Read Stanley's Christmas Adventure Online

Authors: Jeff Brown

Tags: #Age 7 and Up

Stanley's Christmas Adventure (3 page)

“Bah!” said the voice. “Go home!”

“What a terrible temper!” Stanley said. “He doesn’t want to meet us at all!”

“I already
have
met him once,” Arthur whispered. “In a department store.”

“That wasn’t the real one, dear,” Mrs. Lambchop said.

“Too bad,” said Arthur. “He was much nicer than this one.”

Sarah stepped forward. “Poppa? Can you hear me, Poppa?”

“I hear you, all right!” said the deep voice. “Took the Great Sleigh without permission, didn’t you? Rascal!”

“The letter on your wall, Poppa?” Sarah said. “The Lambchop letter? Well, they’re
here
, the whole family! It wasn’t easy, Poppa! I went down their chimney and scraped my knee, and then I banged it, the
same
knee, when I—”

“SARAH!” said the voice.

Sarah hushed, and so did everyone else.

“The flat boy, eh?” said the voice. “Hmmmm …”

Mrs. Lambchop took a comb from her bag and tidied Arthur’s hair. Mr. Lambchop straightened Stanley’s collar.

“Come in!” said the voice behind the door.

4
Sarah’s Father

The room was very dark, but it was possible to make out a desk at the far side, and someone seated behind it.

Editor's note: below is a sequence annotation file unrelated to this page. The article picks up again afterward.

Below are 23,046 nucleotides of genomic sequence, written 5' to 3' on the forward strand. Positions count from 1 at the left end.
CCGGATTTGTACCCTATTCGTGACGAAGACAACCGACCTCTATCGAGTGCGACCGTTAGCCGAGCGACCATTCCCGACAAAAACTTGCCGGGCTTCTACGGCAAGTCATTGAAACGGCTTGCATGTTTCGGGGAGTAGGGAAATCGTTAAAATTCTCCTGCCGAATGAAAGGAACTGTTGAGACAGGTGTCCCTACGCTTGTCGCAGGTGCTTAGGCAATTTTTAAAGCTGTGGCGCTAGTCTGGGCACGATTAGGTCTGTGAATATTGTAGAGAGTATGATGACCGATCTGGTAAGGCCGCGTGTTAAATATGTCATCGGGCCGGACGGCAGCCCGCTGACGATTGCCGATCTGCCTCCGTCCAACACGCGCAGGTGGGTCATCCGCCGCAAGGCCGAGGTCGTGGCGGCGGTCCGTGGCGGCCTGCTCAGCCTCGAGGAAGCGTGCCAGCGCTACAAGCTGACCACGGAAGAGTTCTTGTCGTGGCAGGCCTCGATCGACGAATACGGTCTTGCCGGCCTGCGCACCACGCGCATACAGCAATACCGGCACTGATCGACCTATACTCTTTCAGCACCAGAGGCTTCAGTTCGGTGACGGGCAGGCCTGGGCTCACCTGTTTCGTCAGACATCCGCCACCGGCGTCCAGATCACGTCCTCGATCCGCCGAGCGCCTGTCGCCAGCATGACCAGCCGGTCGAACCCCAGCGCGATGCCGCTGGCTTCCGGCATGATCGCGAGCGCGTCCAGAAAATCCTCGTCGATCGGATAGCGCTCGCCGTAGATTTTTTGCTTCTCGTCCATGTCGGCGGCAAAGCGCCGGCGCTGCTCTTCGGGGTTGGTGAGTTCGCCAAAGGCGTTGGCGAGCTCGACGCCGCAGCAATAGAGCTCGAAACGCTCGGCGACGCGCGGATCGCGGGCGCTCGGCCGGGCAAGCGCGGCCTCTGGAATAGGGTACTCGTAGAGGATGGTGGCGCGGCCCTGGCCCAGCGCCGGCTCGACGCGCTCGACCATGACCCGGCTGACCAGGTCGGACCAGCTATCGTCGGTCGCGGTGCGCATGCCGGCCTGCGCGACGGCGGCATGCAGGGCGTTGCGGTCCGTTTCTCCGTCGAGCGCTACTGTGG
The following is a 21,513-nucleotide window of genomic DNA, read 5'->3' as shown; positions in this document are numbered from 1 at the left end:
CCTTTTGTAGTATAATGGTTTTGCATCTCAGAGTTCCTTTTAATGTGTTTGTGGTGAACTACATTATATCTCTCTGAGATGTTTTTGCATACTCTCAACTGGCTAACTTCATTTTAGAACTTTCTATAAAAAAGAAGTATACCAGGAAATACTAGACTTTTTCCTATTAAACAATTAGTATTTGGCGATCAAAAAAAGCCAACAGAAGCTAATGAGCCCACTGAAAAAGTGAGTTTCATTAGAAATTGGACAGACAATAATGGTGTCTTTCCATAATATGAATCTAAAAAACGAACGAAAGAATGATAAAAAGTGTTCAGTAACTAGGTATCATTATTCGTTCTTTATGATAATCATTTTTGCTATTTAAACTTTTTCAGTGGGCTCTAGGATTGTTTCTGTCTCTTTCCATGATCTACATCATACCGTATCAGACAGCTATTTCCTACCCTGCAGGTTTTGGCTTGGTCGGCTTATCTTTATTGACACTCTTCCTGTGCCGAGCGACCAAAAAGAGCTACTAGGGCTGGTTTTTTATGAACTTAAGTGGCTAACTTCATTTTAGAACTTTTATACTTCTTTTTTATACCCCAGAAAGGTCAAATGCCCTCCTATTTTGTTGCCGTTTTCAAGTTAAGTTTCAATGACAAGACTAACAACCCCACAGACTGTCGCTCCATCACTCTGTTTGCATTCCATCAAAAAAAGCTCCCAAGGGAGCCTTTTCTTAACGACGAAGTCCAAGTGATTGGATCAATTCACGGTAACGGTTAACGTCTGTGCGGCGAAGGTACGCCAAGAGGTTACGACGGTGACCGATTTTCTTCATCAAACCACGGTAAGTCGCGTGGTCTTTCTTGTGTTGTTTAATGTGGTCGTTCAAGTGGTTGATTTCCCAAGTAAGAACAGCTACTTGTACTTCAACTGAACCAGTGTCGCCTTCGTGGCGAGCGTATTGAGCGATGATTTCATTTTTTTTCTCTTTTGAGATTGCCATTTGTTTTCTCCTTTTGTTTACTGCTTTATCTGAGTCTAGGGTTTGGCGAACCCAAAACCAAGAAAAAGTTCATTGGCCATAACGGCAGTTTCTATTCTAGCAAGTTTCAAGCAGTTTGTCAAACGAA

The Lambchops held their breaths. This was perhaps the most famous person in the world!

“Guess what, Poppa?” said Sarah, sounding quite nervous. “The Lambchops know
names
for our reindeer!”

No answer came.

“Names, Poppa, not just
numbers
! There’s Dashes and Frances and—”

“Dasher,” said Stanley, “then Dancer, then—”


Then
Frances!” cried Sarah. “Or is it
Prances
? Then—”

“Waste of time, this!” said the figure behind the desk. But then a switch clicked, and lights came on.

The Lambchops stared.

Except for a large TV in one corner and a speaker-box on the desk, the room was much like Mr. Lambchop’s study at home. There were bookshelves and comfortable chairs. Framed letters, one of them Stanley’s, hung behind the desk, along with photographs of Mrs. Christmas, Sarah, and elves and reindeer, singly and in groups.

Sarah’s father was large and stout, but otherwise not what they had expected.

He wore a blue zip jacket with “N. Pole Athletic Club” lettered across it, and sat with his feet, in fuzzy brown slippers, up on the desk. His long white hair and beard were in need of trimming, and the beard had crumbs in it. On the desk, along with his feet, were a plate of cookies, a bowl of potato chips, and a bottle of strawberry soda with a straw in it.